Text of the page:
In a mixing bowl, sift together the flour, cornstarch, baking powder and salt (see Note 1). Set aside. In the bowl of an electric stand mixer fitted with the paddle attachment, beat the softened butter and sugar together on medium high until pale and fluffy, about 2 minutes. Add the eggs, one at a time, and beat on high speed for a minute between each. The batter should be very pale and thick when finished. Add the vanilla and beat until combined. Next, alternately stir in a third of the flour mixture, followed by half of the milk, and so forth until all of the flour and milk have been added to the batter. Be sure to stir on low speed until just combined between each addition. Scrape down the sides of the bowl to pick up and left-over ingredients. Evenly distribute the batter on top of the blackberries in the prepared cake pans and bake on the center rack for about 25 minutes (or until a toothpick inserted into the center comes out clean and the edges of the cake are pulling away from the pan).
Remove the cakes from the oven and allow them to cool for 15 minutes inside the pans. Then carefully invert the pans over a cooling rack to remove the cakes, peel off the parchment paper, and allow them to cool completely while upside-down.
Whisk the sugar, egg whites, and cream of tartar together in the metal bowl of an electric stand mixer (or in the top of a double boiler) over a pot of simmering water. Be sure that the water does not touch the bottom of the mixing bowl. Whisk until the sugar completely dissolves, then clip a candy thermometer to the inside of the bowl. Continue to whisk and heat the mixture until it reaches 160°F. This will take only a couple of minutes.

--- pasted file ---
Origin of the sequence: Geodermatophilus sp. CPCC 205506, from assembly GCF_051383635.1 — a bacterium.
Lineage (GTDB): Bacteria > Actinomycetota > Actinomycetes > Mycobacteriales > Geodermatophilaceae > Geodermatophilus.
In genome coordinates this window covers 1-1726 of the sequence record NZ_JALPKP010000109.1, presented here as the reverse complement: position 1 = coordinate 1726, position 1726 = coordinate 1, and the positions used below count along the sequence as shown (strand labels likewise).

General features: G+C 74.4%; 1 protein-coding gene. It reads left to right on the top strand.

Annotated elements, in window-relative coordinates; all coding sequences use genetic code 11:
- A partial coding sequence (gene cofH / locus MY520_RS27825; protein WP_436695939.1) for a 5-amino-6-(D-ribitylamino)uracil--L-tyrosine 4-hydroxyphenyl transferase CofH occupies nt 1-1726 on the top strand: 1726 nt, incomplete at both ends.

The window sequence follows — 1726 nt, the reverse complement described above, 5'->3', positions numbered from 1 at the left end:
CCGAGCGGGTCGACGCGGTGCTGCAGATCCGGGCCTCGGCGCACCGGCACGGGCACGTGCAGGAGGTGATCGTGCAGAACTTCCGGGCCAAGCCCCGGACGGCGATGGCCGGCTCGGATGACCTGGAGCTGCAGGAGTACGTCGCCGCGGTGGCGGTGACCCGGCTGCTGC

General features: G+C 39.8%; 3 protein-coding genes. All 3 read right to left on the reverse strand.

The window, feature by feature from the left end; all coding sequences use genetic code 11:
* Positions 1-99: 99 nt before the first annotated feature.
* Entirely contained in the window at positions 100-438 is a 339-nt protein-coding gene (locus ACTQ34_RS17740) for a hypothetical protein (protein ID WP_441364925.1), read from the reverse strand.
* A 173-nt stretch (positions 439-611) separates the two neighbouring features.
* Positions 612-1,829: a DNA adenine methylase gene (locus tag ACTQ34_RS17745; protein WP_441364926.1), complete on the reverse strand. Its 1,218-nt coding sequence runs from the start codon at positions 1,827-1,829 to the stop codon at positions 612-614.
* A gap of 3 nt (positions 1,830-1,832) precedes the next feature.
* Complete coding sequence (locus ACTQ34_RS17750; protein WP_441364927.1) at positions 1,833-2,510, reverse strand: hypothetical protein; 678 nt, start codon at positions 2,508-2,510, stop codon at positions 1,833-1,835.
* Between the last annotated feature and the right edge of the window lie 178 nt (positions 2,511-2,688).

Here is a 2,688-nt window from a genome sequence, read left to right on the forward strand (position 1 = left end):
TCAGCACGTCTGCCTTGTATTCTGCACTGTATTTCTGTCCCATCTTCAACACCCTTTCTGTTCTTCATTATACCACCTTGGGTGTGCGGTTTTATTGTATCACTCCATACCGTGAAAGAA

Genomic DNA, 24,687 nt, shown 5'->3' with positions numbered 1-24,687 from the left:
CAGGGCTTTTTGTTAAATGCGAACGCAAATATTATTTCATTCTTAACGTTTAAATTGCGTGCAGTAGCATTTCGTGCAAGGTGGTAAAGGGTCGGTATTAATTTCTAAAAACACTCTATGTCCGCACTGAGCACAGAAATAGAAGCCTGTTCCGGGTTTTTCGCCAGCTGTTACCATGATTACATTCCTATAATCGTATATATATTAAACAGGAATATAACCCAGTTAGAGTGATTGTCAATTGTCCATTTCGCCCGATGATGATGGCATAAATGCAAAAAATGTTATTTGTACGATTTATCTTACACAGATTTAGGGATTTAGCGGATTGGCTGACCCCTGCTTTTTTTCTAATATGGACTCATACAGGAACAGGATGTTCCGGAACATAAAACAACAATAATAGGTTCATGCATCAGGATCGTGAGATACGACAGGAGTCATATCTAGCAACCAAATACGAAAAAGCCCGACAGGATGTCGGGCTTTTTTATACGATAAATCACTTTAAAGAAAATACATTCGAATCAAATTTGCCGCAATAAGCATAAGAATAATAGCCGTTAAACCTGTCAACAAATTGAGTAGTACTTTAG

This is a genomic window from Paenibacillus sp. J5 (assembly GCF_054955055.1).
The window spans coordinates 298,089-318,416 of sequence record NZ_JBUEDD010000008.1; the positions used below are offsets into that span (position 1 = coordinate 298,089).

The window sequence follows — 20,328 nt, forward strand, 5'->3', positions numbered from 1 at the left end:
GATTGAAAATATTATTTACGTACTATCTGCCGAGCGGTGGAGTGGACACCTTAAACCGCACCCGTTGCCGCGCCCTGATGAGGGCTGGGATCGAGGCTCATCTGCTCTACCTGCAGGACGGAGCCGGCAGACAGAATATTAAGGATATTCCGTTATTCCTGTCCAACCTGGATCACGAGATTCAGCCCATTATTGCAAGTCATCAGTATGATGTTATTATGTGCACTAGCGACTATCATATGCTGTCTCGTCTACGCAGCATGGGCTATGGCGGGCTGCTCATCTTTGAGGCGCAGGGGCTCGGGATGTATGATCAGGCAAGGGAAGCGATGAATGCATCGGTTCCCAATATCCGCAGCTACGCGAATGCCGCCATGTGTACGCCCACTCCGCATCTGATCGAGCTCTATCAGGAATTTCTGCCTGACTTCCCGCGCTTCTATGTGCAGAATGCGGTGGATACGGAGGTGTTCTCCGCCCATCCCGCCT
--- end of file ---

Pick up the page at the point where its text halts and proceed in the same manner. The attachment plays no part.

Once at 160°F, remove the mixing bowl from the pot of water and wipe the condensation off of the bottom. If you were using a double boiler instead, simply pour the mixture into the bowl of a stand mixer. Attach the mixing bowl to the mixer and whip on high speed until it turns glossy and stiff peaks form. Then switch to the paddle attachment, and stir on low speed to cool the mixture down until the bottom of the bowl is room temperature (doesn't feel warm to the touch). This could take 15 minutes.
Once the meringue is at room temperature, add the softened butter to the meringue a couple of tablespoons at a time, mixing constantly on medium speed. Once all of the butter has been added, increase to medium high speed and continue to whip until smooth and thick. Even if the butter looks curdled, just keep whipping until it smooths out. Finally, add the lavender extract, and mix on low speed to combine. Be sure to start with a small amount, then add more to your liking. It can quickly become overpowering.
When finished, store the icing in an air-tight container at room temperature for up to 24 hours, or store in the fridge until needed. Just be sure that it is at room temperature before you try to use it.
This is the easy part. Just place the first layer of cake, fruit side up, on a cake plate, and cover with a layer of frosting. Top with the other cake layer and some additional frosting. Decorate as you like with extra blackberries and lavender stems. Just go easy on the lavender buds as too many will make the cake taste like soap (ask me how I know). Enjoy!
- The cornstarch here is just to make a poor man's cake flour. Cornstarch blended into all-purpose flour helps inhibit gluten development, which leads to a more tender cake with a fine crumb. But this isn't necessary if you don't want to take this step. Just replace the cornstarch with more all-purpose flour.